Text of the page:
The decline in California smoking rates is affecting the state’s early childhood services, reports the San Francisco Chronicle.
First 5 California, the state’s early childhood services, are mostly funded by cigarette and other tobacco product taxes. In 1998, voters passed Proposition 10, which levied a tobacco tax and dedicated the money to programs that would help families with young children. It was not meant to be a permanent solution for funding, however. First 5 programs around the state are trimming budgets and cutting back programs now that the funding is decreasing.
Last year, Californians passed Proposition 31, which banned the sale of flavored tobacco products.
“We all expect revenues to go down, the question is what will be the magnitude,” said Michael Ong, chair of the state’s Tobacco Education and Research Oversight Committee.
First 5 cuts differ among counties—some counties rely more heavily on tobacco tax funds than others, and each county has made cuts in ways they see fit, for example, cutting programs supporting foster children and dental health and support for family shelters.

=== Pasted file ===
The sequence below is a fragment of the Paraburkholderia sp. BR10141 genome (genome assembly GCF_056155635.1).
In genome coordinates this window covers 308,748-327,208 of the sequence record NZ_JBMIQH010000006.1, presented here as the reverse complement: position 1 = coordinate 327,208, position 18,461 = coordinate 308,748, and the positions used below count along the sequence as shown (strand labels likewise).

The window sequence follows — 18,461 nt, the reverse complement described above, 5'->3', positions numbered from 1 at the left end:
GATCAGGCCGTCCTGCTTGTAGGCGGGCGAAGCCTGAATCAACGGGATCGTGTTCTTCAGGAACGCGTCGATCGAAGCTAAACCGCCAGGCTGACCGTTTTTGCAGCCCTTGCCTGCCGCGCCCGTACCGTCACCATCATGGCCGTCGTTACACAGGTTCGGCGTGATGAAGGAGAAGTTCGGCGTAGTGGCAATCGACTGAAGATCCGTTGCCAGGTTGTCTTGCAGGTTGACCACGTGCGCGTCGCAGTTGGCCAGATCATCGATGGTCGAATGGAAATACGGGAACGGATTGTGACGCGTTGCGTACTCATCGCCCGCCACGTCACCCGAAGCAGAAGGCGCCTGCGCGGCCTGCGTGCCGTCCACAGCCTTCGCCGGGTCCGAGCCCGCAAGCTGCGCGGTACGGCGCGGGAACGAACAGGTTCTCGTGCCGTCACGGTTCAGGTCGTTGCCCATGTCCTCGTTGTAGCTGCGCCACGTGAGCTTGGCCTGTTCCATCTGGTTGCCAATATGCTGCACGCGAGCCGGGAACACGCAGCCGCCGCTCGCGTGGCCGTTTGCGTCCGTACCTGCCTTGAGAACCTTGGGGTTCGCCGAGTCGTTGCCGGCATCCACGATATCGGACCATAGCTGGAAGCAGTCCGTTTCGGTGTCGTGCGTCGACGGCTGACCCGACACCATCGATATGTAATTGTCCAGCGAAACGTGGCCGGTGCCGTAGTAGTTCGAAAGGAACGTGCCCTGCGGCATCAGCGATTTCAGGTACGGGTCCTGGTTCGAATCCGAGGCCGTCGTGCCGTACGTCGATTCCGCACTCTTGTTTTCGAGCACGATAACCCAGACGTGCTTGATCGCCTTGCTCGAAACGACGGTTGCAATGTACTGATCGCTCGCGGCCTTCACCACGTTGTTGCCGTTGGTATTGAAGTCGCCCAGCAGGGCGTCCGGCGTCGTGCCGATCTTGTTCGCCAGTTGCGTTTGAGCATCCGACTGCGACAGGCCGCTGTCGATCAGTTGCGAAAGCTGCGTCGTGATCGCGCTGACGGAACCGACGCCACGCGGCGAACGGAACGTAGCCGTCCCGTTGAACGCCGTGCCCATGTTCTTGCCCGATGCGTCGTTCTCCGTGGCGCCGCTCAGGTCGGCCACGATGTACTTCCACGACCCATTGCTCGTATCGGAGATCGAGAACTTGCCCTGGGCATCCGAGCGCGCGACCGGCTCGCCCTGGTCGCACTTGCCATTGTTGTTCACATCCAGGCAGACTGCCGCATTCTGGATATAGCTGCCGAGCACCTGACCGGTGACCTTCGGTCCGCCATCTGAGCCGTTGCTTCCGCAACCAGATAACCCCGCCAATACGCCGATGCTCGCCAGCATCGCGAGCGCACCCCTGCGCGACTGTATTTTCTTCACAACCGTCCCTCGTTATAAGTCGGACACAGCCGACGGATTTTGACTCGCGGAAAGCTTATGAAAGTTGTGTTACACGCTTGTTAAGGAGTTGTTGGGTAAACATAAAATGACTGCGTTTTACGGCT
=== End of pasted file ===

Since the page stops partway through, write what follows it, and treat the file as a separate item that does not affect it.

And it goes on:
The group funds a broad number of programs in partnership with nonprofits, local hospitals, clinics and county health and education offices. Some of the programs they fund include children’s mobile immunization clinics, dental services, developmental screenings, family case management, parenting classes and home visits from a nurse for first-time mothers. Programs vary by county.
First 5 expects to receive about 30 percent less funding from tobacco taxes by 2026 compared to 2021. Projections for this year’s budget had First 5 receiving about $348 million from tobacco taxes. After the flavor ban was passed, the new budget had the organization receiving about $310 million, and by 2026, projections show a decrease to $280 million.
From 1999 to 2000, the organization received $690 million from tobacco taxes.
Statewide, tobacco taxes account for 73 percent of First 5’s annual budget, but this varies by county—First 5 distributes funds based on an equation that takes into account birth rate.
Ong stated that ideally, the group would source funding from elsewhere. “But that’s a pretty tall order for county governments,” he said.